Body So Fluorescent takes a poetic, heartbreaking, but funny look at the two sides of a "We're done" text message

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      Created by David di Giovanni and Amanda Cordner. Directed by David di Giovanni. An Upintheair Theatre presentation, as part of the rEvolver Festival. At the Vancity Culture Lab on Friday, May 31. No remaining performances

      “We’re done.”

      When best friends get to their breaking point, being on either side of that final text message is its own hell. Body So Fluorescent, a magnificent 60-minute show created by Amanda Cordner and David di Giovanni, is full of compassion for its BFFs. Gary and Desiree (both played with exquisite heart and beautiful physicality by Cordner) are trying, separately, to piece together what exactly happened on the dance floor at the club the night before. How exactly did they get here, on the other side of a “We’re done” text when it was supposed to just be another night out?

      Body So Fluorescent isn’t just about two friends falling out. This is a multilayered piece that deals with race and racism, stereotyping, queerness, identity, white privilege, cultural appropriation, homophobia, gender policing, and otherness within a friendship. Explicitly spelling out the fundamental differences between Gary and Desiree would spoil the major twist of Body So Fluorescent, so I’ll be cagey and say that Gary and Desiree are characters who move through the world experiencing different kinds of marginalization and oppression, and that also carries into the dynamics of their relationship.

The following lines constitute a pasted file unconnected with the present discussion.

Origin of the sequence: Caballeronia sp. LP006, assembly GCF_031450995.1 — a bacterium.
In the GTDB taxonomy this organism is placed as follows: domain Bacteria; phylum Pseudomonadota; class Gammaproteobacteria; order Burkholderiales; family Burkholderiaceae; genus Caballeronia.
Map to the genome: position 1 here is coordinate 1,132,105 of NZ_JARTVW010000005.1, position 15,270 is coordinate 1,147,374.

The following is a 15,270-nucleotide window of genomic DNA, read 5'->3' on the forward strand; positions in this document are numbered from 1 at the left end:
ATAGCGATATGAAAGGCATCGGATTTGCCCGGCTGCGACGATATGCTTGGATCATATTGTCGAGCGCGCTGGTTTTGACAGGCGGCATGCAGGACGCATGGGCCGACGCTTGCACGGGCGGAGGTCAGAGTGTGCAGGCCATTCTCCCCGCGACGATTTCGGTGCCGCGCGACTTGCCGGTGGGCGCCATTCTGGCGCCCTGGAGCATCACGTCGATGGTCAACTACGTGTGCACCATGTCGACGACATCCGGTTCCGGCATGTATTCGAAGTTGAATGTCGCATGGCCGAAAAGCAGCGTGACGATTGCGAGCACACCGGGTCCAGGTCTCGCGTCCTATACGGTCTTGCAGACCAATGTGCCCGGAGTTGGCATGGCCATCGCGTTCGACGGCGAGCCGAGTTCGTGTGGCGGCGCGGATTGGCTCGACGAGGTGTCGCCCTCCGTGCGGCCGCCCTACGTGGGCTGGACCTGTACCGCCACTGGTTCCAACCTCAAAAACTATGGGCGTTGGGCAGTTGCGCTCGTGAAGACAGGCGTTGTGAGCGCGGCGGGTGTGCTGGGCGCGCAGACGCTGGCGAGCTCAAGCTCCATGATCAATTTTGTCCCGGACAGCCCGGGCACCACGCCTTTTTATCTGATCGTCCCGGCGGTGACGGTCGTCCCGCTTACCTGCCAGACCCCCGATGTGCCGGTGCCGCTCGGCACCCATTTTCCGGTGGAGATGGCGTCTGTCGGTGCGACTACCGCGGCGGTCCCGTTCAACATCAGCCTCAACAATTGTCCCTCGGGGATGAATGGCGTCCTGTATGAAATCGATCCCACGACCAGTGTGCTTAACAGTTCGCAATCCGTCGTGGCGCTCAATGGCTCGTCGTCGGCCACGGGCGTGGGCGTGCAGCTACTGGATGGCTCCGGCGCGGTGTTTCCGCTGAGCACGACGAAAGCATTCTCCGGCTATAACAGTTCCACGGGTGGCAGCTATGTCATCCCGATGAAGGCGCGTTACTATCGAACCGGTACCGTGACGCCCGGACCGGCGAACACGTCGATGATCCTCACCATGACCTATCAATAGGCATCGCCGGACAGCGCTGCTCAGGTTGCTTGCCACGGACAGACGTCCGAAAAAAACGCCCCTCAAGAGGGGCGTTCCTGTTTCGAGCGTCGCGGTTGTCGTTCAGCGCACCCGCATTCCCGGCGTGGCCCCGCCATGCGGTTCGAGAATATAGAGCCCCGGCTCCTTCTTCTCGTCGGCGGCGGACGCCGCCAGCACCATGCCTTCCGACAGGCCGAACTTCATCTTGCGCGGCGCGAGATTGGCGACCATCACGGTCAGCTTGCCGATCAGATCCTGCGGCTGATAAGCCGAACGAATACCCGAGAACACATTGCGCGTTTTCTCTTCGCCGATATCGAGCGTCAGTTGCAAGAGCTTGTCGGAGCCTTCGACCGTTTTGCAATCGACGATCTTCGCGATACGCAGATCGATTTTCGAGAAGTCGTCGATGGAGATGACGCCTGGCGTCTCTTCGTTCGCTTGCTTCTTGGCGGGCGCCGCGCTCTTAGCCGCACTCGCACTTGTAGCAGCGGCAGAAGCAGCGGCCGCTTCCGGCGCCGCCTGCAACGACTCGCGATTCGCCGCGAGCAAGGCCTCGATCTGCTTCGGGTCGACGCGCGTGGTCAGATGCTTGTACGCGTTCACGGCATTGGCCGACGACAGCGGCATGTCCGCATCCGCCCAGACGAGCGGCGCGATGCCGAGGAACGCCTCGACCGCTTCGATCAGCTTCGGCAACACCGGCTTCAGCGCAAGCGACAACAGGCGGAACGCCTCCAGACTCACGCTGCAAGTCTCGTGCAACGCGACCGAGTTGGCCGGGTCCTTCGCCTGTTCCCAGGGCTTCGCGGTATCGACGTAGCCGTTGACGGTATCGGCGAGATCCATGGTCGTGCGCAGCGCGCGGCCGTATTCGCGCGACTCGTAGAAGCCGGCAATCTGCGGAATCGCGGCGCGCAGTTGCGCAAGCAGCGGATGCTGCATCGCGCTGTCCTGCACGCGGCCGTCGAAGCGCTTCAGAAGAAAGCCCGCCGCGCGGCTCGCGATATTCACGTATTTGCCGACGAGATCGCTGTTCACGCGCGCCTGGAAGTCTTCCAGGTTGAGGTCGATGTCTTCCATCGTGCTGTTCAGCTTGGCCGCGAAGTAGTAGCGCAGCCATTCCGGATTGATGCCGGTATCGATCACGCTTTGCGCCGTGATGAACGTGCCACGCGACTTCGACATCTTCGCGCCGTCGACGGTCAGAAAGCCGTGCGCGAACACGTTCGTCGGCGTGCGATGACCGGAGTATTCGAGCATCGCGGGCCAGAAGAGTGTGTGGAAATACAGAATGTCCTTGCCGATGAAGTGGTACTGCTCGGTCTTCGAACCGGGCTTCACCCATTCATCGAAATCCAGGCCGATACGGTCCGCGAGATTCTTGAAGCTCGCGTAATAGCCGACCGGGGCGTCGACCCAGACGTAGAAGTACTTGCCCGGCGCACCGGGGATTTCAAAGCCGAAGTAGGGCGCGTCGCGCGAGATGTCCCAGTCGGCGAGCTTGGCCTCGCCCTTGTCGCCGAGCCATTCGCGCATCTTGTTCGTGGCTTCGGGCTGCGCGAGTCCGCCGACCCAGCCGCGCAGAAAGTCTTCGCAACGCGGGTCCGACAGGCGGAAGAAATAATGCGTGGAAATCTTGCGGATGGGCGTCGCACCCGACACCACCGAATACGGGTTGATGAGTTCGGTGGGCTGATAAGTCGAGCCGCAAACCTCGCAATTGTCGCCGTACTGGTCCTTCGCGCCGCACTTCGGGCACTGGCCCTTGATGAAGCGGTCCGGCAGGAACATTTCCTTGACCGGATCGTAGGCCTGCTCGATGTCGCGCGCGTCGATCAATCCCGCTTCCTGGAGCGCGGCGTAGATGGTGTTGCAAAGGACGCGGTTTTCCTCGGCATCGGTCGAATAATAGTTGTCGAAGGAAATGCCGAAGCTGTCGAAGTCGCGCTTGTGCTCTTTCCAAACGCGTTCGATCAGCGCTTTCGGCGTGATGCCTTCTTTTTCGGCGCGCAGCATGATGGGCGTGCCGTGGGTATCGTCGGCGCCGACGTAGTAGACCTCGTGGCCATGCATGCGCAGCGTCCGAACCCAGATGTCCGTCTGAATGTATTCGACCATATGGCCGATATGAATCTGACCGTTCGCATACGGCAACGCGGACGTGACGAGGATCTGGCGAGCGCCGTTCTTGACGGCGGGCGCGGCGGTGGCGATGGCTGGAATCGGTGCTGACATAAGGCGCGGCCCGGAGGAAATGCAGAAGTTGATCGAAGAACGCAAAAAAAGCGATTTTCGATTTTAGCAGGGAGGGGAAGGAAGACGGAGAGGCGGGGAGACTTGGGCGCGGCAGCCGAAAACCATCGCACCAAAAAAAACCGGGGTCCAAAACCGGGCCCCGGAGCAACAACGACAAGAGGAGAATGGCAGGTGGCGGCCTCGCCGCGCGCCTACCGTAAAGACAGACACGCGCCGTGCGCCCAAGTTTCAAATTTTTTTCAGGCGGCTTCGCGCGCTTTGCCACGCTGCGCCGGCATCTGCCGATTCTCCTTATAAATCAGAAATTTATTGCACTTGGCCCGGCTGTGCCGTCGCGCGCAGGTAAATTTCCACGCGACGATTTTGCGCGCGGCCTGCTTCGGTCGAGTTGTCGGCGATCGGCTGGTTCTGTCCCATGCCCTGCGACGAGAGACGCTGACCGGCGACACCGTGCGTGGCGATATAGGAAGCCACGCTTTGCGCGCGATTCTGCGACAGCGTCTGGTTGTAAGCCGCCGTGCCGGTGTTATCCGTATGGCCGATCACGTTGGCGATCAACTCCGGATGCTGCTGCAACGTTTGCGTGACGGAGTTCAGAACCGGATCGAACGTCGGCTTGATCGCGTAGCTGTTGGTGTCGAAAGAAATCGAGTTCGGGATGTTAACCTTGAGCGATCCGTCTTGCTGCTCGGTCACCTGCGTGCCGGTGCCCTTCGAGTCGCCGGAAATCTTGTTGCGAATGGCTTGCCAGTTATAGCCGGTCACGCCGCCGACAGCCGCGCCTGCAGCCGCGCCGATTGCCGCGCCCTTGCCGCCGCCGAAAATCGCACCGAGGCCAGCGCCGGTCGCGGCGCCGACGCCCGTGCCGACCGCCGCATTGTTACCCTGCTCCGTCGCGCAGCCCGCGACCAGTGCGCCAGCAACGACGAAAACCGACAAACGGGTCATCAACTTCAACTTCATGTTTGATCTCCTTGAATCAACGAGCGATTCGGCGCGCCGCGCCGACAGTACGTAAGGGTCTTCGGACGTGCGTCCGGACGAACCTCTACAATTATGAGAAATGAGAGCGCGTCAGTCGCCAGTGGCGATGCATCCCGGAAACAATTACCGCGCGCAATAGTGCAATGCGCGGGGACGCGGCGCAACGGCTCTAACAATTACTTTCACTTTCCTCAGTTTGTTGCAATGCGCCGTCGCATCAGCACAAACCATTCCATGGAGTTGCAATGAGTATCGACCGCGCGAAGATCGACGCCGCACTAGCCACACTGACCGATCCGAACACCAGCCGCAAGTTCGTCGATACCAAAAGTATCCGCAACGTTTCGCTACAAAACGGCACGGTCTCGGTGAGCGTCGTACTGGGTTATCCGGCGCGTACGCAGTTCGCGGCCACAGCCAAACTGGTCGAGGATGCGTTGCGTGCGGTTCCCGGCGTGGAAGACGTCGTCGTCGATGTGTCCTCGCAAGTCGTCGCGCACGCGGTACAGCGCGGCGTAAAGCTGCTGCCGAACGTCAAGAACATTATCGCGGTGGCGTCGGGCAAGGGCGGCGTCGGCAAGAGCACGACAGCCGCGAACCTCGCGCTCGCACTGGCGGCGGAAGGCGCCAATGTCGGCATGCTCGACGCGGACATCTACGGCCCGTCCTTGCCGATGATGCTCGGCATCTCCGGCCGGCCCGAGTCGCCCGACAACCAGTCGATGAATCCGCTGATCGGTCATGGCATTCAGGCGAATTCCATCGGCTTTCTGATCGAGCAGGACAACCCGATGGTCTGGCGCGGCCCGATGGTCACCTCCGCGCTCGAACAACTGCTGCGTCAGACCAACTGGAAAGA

Body So Fluorescent is poetic, heartbreaking, and insightful. It’s crafted with the same precision and care that Cordner brings to her characters on-stage, and that di Giovanni, as director, makes part of the play’s framework. It’s also one of the most exquisitely written plays I’ve seen in a long time. There’s nothing more satisfying than when the words seem to genuinely flow from the characters themselves, as when Desiree recalls meeting Gary for the first time, saying how “he lit up like a glow stick that had been cracked in half.” Or when she describes the nightmare that is the largely white dance floor as a homogenous sea of patrons “screaming the songs with their teeth, biting the music”.

      As Desiree and Gary confront who they are in relation to one another, and in relation to their place in the world with regard to their identities, Cordner gives the performance of a lifetime. She embodies the characters with nuance and vulnerability. Each moves in a certain way (the choreography is excellent), takes up space differently (depending on the gender presentation of the character), and speaks with his or her own cadence, and Cordner nails these subtle distinctions. As Desiree works through her complicated feelings toward Gary, she’s also grappling with the relentless violence of white supremacy and racism, having her blackness appropriated and commodified, and her own experiences of being a black woman in a white world, and in proximity to Gary, Cordner deftly pivots to draw out every laugh without erasing the seriousness of Desiree’s and Gary’s journeys.

      What Cordner and di Giovanni have created with Body So Fluorescent is a play that is contemporary and necessary, challenging and provocative, and thrillingly innovative as a solo piece.